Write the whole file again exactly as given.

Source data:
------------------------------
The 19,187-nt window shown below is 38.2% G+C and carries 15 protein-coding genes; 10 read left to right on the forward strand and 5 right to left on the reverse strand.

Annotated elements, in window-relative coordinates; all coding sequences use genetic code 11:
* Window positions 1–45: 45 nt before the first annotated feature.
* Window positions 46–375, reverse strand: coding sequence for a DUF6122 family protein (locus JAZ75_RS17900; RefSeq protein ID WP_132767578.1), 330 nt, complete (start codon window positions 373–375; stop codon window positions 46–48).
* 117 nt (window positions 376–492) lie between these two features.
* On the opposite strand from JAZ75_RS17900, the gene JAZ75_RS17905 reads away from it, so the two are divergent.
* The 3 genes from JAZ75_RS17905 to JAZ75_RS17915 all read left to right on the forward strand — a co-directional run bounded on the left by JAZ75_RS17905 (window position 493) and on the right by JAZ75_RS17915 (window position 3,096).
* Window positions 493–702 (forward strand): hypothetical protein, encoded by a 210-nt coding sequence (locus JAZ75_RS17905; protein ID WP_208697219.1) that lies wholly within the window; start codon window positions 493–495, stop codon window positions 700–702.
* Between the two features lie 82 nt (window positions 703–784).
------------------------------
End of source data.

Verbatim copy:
The 19,187-nt window shown below is 38.2% G+C and carries 15 protein-coding genes; 10 read left to right on the forward strand and 5 right to left on the reverse strand.

Annotated elements, in window-relative coordinates; all coding sequences use genetic code 11:
* Window positions 1–45: 45 nt before the first annotated feature.
* Window positions 46–375, reverse strand: coding sequence for a DUF6122 family protein (locus JAZ75_RS17900; RefSeq protein ID WP_132767578.1), 330 nt, complete (start codon window positions 373–375; stop codon window positions 46–48).
* 117 nt (window positions 376–492) lie between these two features.
* On the opposite strand from JAZ75_RS17900, the gene JAZ75_RS17905 reads away from it, so the two are divergent.
* The 3 genes from JAZ75_RS17905 to JAZ75_RS17915 all read left to right on the forward strand — a co-directional run bounded on the left by JAZ75_RS17905 (window position 493) and on the right by JAZ75_RS17915 (window position 3,096).
* Window positions 493–702 (forward strand): hypothetical protein, encoded by a 210-nt coding sequence (locus JAZ75_RS17905; protein ID WP_208697219.1) that lies wholly within the window; start codon window positions 493–495, stop codon window positions 700–702.
* Between the two features lie 82 nt (window positions 703–784).